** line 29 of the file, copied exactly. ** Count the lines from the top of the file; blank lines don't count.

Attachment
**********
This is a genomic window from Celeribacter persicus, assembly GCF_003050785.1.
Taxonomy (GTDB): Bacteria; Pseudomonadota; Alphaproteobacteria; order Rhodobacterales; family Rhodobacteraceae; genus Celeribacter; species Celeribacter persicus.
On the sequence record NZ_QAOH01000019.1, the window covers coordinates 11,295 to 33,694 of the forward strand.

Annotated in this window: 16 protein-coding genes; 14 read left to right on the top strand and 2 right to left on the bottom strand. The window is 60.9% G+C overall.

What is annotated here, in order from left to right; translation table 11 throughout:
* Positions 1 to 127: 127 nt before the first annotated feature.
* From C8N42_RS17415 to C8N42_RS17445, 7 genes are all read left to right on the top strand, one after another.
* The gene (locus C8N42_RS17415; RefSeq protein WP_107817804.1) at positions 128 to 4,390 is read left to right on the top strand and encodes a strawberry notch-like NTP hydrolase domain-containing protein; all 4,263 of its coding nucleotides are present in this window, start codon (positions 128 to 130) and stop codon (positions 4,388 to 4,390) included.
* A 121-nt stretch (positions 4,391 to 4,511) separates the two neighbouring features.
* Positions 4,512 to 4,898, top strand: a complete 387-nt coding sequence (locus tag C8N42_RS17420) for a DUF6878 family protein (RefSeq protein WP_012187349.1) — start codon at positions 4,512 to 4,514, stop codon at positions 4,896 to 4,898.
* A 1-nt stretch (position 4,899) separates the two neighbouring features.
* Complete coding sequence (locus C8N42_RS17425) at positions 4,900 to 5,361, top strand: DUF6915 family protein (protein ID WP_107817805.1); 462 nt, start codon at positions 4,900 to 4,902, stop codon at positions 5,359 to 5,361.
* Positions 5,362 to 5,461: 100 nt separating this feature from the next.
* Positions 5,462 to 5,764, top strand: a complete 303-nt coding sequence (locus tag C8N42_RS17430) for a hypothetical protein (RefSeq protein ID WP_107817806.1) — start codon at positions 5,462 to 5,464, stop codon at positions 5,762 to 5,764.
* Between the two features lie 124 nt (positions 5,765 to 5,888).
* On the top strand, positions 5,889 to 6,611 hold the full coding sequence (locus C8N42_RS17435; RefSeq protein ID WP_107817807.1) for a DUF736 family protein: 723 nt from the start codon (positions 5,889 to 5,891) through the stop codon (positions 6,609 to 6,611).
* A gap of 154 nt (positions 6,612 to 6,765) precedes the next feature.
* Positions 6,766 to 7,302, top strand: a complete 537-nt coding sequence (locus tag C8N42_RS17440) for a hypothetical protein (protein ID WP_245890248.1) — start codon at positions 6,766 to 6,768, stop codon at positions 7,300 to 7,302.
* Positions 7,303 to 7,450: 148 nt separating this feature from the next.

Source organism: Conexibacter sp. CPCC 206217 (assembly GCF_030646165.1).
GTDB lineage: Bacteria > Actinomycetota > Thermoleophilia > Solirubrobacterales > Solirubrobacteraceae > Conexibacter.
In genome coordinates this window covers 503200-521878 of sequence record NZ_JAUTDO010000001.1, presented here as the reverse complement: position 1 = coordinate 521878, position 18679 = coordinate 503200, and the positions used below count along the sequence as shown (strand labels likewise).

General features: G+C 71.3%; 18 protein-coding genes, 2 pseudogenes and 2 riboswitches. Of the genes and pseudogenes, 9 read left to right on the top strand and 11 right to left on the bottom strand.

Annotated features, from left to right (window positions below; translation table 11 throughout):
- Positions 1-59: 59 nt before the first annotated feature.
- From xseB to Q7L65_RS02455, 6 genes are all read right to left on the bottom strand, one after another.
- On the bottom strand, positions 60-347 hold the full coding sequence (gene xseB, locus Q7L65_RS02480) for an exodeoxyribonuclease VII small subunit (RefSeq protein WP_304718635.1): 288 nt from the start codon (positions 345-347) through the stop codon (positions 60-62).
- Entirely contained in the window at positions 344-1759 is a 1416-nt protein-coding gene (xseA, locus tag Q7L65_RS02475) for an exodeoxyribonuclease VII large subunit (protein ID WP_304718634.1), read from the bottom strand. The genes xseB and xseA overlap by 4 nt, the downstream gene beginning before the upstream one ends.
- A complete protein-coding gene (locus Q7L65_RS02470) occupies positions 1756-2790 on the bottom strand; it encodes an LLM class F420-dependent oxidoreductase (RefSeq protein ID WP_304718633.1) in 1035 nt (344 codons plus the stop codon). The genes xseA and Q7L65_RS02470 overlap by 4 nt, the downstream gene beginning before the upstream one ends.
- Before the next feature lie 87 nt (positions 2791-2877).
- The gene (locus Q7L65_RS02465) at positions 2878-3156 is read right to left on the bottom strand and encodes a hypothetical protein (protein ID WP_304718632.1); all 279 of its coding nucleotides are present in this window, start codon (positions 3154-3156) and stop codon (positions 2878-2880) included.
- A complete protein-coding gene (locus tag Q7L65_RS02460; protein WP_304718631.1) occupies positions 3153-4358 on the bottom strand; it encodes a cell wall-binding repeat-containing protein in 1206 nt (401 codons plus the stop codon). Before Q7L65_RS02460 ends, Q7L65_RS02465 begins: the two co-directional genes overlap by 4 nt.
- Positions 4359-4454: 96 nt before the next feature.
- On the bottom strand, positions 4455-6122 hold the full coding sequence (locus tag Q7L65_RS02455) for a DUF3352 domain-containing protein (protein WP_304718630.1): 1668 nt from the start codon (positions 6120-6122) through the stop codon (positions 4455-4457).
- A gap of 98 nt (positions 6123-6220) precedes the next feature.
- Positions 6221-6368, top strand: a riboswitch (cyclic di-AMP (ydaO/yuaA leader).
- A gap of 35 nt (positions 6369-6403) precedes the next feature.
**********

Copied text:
- A complete protein-coding gene (locus Q7L65_RS02470) occupies positions 1756-2790 on the bottom strand; it encodes an LLM class F420-dependent oxidoreductase (RefSeq protein ID WP_304718633.1) in 1035 nt (344 codons plus the stop codon). The genes xseA and Q7L65_RS02470 overlap by 4 nt, the downstream gene beginning before the upstream one ends.